Meet an FMC fan: Bertis Downs

FutureBlog readers probably know Bertis Downs as longtime manager of R.E.M.  An attorney from Athens Ga, he is enjoying his “active retirement” in a number of ways— keeping up with the ongoing legacy of R.E.M., spending more time with his family (really), teaching and engaging in various professional and educational settings (like Future of Music Summits and the like), and pursuing his passion for public education as he considers the future of education for his own kids, and other people’s kids, in our country’s underfunded and increasingly besieged public education system (among his heroes are Diane Ravitch and Linda Darling-Hammond, who stick to the facts and don’t mind calling out wrongheaded “solutions, ” whether they are mean-spirited or just misguided).

Bertis has been a fan, advisory board member and supporter of the Future of Music Coalition for years. As part of our Summer of Love profile series, Bertis graciously agreed to chat with us.

What’s your earliest music-related memory?
—My first recorded music memory is listening on my parents’ hifi stereo to Herb Alpert and the Tijuana Brass, and my favorite song was Petula Clark’s “Downtown”
—My first live music concert was The Allman Brothers Band in Atlanta (post-Duane) my junior year of high school—1973, I think.
—My first Neil Young memory was at the softball field in ninth grade when I heard “After The Gold Rush” and that was very significant to me, for some reason.
—My first R.E.M. memory was hearing Bill and Peter had started a band so a bunch of us left the law library and went down to their first show as R.E.M. on April 19, 1980.  We got into it with the cops when they shut down the evidently illicit show— enjoying the fourth amendment discussion that ensued.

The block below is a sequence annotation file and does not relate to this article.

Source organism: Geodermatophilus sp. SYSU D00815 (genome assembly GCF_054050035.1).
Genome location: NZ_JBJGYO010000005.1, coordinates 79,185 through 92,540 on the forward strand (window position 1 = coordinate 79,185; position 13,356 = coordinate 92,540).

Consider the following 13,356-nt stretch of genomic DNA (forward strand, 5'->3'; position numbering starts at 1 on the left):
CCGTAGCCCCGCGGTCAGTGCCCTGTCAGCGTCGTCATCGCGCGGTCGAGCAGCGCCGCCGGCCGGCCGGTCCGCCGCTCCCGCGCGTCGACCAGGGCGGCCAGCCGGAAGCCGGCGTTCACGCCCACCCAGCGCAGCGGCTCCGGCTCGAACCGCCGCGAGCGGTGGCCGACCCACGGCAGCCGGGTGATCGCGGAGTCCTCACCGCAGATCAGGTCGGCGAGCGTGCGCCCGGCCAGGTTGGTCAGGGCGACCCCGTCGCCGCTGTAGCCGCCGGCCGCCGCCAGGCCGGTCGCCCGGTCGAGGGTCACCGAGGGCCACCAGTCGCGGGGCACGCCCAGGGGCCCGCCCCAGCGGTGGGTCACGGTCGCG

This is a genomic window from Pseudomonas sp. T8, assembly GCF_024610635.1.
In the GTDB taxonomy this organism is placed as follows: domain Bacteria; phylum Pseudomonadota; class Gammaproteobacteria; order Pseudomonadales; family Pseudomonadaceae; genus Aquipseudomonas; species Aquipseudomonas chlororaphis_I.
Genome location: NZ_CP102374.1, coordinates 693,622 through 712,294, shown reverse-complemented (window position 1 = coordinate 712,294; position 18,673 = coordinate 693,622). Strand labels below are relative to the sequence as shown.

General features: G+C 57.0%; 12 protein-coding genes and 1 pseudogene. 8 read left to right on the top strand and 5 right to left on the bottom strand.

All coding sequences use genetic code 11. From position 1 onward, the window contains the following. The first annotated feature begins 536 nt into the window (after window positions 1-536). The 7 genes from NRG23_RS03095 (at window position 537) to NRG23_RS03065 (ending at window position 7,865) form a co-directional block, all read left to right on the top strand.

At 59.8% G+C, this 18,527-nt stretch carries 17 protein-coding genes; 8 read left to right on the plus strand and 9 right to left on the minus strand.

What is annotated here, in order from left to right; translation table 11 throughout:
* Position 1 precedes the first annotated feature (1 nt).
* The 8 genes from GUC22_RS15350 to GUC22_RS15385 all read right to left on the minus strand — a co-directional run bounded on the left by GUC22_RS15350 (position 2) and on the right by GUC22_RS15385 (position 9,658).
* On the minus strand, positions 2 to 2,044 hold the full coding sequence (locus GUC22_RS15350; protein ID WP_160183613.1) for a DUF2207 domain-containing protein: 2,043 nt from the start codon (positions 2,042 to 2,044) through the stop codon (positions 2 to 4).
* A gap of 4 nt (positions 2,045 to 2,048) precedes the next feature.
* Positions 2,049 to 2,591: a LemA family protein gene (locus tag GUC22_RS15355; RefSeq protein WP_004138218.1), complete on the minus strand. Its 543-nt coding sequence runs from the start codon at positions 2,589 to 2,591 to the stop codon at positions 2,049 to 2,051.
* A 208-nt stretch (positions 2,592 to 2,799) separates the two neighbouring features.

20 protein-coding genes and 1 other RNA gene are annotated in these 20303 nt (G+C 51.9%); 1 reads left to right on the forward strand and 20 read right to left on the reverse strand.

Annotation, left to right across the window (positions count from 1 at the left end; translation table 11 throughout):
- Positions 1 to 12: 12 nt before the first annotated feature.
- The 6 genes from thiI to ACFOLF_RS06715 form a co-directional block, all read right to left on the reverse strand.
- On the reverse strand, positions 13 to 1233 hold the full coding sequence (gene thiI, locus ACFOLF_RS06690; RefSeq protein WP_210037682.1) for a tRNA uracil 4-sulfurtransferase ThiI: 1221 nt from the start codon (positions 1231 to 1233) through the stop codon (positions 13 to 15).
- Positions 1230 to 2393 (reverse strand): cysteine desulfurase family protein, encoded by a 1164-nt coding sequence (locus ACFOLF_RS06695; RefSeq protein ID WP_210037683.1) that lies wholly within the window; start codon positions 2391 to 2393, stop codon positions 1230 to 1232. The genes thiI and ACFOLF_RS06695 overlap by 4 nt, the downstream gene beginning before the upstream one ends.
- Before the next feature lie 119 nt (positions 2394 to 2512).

How’d you get involved with FMC?
I first became involved with the Future of Music Coalition when I met Jenny Toomey and Michael Bracy and attended some of the early summits and policy days. I always admired how they are a DC-based alternative to the posturing — right at the intersection of art/content/technology/institutions. And how they seem to keep a pretty cool head when others don’t, all the while staying focused on identifying sustainable business models in the face of massive change and helping the “middle class of musicians” find a way in this digital landscape.
 
What’s one of the biggest issues facing musicians today?
Being able to quit their other job, if that is their goal— making music pay enough to have a career. That’s never been a particularly easy, much less guaranteed, path, but there are ways of doing it even with all the shifting variables and changes afoot.
 
What would you tell FMC friends who haven’t yet donated to the Summer of Love campaign?
Come on— get real. Consider it as a charitable donation, sure, but also an investment in helping build an infrastructure for future generations of creative and worthy musicians.
 
What’s your favorite summer album?
—Summer morning record: Erik Satie, “Trois Gymnopedie”
—Summer afternoon record:  Radiohead,  “The Bends”
—Summer evening record: Big Star, “Radio City”
—Summer nightime record:  Nick Drake, “Bryter Layter”
—Summer softball record: Neil Young, “After The Gold Rush”
—Summer London Olympics record: The Clash,  “London Calling”
—Summer underrated R.E.M. live record: “Live at the Olympia”
 
You can hear more from Bertis Downs in this video clip from our 2011 Summit.
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Submitted by kevin on July 30, 2012 - 11:55am

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